What is essential in Professor Ohta’s research is “selectivity.” “Our group uses the bioassay method to determine whether extracts from sponges inhibit embryonic development or fertilization when put into the eggs of such echinoderms as starfish and sea urchins. Exiguolide was found to inhibit fertilization but not any other developmental processes.”

 “If,” continued Professor Ohta, “we find that the substance in question has a high level of selectivity in inhibiting a certain enzyme, that particular substance can lead to the development of new pharmaceuticals.” However, the substances he tries to discover in his research are extremely small in quantity and so very difficult to find. To determine the usefulness of such substances, researchers must increase their amount through organic synthesis and closely study their properties. These research efforts constitute the foundation of pharmaceutical development.
Discovering new substances is as exciting as treasure hunting and seeing them put to good use is a sheer pleasure.

What motivated Professor Ohta to pursue a career in this field was instrumental analysis that he learned as a student. “I was intrigued by the fact that instrumental analysis allows us to reproduce and express in the form of structural formulae the chemical structures that we can’t see with our own eyes or even through the microscope. Using such analytical instruments, we can discover substances that have so far been completely unknown to us or hidden from us. Besides, we can give names to the substances we have found. That is what makes this field particularly exciting,” says Professor Ohta.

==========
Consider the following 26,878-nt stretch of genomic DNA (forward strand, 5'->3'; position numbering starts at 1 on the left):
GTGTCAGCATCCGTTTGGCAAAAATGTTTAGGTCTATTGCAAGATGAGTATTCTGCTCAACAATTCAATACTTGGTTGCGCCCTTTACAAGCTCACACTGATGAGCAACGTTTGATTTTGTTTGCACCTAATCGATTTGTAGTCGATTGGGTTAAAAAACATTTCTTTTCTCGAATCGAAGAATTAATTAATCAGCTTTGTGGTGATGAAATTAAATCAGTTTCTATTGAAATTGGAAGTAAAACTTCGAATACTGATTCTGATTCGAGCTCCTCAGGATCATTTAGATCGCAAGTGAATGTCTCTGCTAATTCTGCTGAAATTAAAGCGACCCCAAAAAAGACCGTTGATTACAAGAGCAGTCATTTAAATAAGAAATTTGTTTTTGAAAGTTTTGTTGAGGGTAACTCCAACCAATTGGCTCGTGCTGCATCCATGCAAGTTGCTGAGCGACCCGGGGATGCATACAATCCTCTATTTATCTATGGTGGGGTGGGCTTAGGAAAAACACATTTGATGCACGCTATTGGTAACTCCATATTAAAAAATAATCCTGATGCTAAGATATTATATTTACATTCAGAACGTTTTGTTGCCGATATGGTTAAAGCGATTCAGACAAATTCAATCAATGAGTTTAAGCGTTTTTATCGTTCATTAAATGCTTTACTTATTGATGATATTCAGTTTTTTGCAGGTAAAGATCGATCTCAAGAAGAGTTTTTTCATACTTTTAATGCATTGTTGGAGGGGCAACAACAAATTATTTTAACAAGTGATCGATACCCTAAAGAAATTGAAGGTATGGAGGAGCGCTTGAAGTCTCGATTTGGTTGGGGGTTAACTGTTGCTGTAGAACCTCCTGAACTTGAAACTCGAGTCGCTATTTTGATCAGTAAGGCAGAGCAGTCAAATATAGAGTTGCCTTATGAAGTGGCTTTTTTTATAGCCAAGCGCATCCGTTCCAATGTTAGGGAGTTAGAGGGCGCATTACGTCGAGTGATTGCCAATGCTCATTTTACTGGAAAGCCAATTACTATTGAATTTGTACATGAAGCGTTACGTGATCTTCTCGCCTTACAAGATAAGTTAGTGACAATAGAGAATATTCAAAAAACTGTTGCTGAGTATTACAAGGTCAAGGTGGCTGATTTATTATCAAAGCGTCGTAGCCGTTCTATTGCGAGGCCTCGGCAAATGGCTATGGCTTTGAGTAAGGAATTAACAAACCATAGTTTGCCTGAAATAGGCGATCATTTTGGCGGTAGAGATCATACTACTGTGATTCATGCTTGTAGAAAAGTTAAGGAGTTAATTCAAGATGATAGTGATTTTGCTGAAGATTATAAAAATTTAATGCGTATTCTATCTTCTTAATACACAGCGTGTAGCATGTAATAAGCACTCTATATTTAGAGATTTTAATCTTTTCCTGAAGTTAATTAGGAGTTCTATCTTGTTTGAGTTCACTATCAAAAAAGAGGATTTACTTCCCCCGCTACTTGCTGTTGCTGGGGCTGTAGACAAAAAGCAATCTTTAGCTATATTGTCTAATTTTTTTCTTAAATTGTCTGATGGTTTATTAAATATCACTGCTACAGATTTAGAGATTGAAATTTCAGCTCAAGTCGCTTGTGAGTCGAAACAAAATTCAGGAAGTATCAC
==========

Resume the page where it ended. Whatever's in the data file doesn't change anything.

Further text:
Professor Ohta plans to expand the scope of his exploration. In fact, he has already widened his research area to plants and insects. In that process, he has produced several results in studies of various chemical ingredients that concern seed germination and insect metamorphosis.

“Among substances for which patents have been applied for,” says Professor Ohta, “is a lipid that has a new structure that we discovered from our insect research. By partially modifying the lipid, we might be able to use it for the development of new anti-diabetic drugs. It was Japanese scientists who first identified the beetle defensin from which antibiotics are made. We are determined to make comparable discoveries that will contribute to the development of new pharmaceuticals.
Shinji Ohta

Ecological Biochemistry Laboratory
Hiroshima University School of Applied Biological Science

1981: Graduated from the Department of Chemistry, School of Science, Hiroshima University
1986: Completed the doctoral degree program at the Graduate School of Science, Hiroshima University
April 1, 1986 – March 31, 1987: Research Associate, School of Science, Hiroshima University
April 1, 1987 – October 31, 1990: Lecturer, School of School Education, Hiroshima University
November 1, 1990 – March 31, 2003: Associate Professor, Instrument Center for Chemical Analysis, Hiroshima University
April 1, 2003 – March 31, 2004: Associate Professor, Natural Science Center for Basic Research and Development, Hiroshima University
April 1, 2004 – March 31, 2012: Professor, Department of Bioscience, Nagahama Institute of Bio-Science and Technology
April 1, 2012 – : Professor, School of Applied Biological Science, Hiroshima University

Posted on Mar 25, 2013